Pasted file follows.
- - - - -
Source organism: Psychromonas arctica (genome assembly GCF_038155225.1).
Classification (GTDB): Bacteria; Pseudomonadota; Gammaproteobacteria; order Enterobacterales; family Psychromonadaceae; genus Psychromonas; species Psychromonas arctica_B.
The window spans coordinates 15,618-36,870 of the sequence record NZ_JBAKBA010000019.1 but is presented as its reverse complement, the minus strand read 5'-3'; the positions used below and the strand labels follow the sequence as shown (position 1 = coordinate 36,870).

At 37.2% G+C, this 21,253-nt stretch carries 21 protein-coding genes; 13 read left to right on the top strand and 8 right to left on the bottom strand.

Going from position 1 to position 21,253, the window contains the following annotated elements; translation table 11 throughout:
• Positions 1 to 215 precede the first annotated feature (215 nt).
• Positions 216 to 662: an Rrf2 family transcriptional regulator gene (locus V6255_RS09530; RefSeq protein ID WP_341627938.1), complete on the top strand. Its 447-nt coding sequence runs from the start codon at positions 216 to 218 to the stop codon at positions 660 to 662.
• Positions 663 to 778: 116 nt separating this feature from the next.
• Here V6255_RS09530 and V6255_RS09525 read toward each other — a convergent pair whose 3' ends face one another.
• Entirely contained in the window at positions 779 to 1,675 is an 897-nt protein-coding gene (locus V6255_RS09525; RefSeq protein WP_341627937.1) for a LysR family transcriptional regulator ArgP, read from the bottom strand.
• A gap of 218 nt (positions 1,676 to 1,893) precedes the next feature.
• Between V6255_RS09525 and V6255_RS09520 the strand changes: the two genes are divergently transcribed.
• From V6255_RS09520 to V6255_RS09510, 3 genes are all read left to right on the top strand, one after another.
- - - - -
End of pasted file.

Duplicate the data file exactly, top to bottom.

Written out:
Source organism: Psychromonas arctica (genome assembly GCF_038155225.1).
Classification (GTDB): Bacteria; Pseudomonadota; Gammaproteobacteria; order Enterobacterales; family Psychromonadaceae; genus Psychromonas; species Psychromonas arctica_B.
The window spans coordinates 15,618-36,870 of the sequence record NZ_JBAKBA010000019.1 but is presented as its reverse complement, the minus strand read 5'-3'; the positions used below and the strand labels follow the sequence as shown (position 1 = coordinate 36,870).

At 37.2% G+C, this 21,253-nt stretch carries 21 protein-coding genes; 13 read left to right on the top strand and 8 right to left on the bottom strand.

Going from position 1 to position 21,253, the window contains the following annotated elements; translation table 11 throughout:
• Positions 1 to 215 precede the first annotated feature (215 nt).
• Positions 216 to 662: an Rrf2 family transcriptional regulator gene (locus V6255_RS09530; RefSeq protein ID WP_341627938.1), complete on the top strand. Its 447-nt coding sequence runs from the start codon at positions 216 to 218 to the stop codon at positions 660 to 662.
• Positions 663 to 778: 116 nt separating this feature from the next.
• Here V6255_RS09530 and V6255_RS09525 read toward each other — a convergent pair whose 3' ends face one another.
• Entirely contained in the window at positions 779 to 1,675 is an 897-nt protein-coding gene (locus V6255_RS09525; RefSeq protein WP_341627937.1) for a LysR family transcriptional regulator ArgP, read from the bottom strand.
• A gap of 218 nt (positions 1,676 to 1,893) precedes the next feature.
• Between V6255_RS09525 and V6255_RS09520 the strand changes: the two genes are divergently transcribed.
• From V6255_RS09520 to V6255_RS09510, 3 genes are all read left to right on the top strand, one after another.